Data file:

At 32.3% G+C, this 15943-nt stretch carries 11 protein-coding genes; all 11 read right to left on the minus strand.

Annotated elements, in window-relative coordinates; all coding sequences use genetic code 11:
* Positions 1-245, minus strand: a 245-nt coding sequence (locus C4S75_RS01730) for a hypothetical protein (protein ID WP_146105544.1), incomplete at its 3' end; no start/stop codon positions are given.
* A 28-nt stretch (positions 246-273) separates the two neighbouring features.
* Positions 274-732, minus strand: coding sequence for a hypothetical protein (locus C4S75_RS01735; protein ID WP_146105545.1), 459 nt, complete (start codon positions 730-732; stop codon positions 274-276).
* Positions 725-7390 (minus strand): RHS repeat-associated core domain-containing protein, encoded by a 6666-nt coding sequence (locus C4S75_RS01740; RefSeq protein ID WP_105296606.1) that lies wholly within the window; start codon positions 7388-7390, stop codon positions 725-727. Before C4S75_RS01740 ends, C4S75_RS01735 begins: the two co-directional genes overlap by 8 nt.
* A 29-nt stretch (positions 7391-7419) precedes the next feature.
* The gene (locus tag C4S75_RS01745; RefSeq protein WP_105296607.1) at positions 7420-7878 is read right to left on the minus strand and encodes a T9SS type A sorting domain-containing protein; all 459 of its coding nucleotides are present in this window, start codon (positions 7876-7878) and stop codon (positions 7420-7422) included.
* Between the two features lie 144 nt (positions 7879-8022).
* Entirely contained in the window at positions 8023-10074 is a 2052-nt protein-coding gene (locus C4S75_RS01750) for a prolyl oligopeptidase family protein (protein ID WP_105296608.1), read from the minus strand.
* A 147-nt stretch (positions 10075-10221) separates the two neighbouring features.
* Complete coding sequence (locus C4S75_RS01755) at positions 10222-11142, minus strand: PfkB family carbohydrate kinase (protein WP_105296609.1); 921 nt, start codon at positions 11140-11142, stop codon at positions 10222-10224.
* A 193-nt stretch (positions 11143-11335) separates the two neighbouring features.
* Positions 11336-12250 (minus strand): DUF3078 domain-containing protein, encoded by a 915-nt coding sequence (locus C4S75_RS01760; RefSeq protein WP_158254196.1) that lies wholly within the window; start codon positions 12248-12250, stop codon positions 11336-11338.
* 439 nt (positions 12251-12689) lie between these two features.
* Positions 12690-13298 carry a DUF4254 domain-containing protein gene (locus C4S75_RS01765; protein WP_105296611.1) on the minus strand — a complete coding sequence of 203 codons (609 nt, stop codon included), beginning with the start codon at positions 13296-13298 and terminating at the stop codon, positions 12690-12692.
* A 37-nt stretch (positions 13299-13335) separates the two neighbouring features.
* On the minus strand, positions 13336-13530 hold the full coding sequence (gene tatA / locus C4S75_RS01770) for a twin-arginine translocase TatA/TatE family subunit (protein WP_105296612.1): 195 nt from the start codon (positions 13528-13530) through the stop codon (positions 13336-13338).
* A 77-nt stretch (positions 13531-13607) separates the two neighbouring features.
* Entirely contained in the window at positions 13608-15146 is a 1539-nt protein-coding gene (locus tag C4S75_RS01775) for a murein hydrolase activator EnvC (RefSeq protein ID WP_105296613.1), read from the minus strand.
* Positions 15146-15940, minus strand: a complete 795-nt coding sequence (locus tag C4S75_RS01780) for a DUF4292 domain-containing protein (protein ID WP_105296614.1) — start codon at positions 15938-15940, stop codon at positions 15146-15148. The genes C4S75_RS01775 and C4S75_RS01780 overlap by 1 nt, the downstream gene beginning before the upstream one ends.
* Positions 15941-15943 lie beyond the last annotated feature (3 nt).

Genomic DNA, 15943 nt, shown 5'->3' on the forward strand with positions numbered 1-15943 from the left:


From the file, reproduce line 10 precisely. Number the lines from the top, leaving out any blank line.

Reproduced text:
* Entirely contained in the window at positions 8023-10074 is a 2052-nt protein-coding gene (locus C4S75_RS01750) for a prolyl oligopeptidase family protein (protein ID WP_105296608.1), read from the minus strand.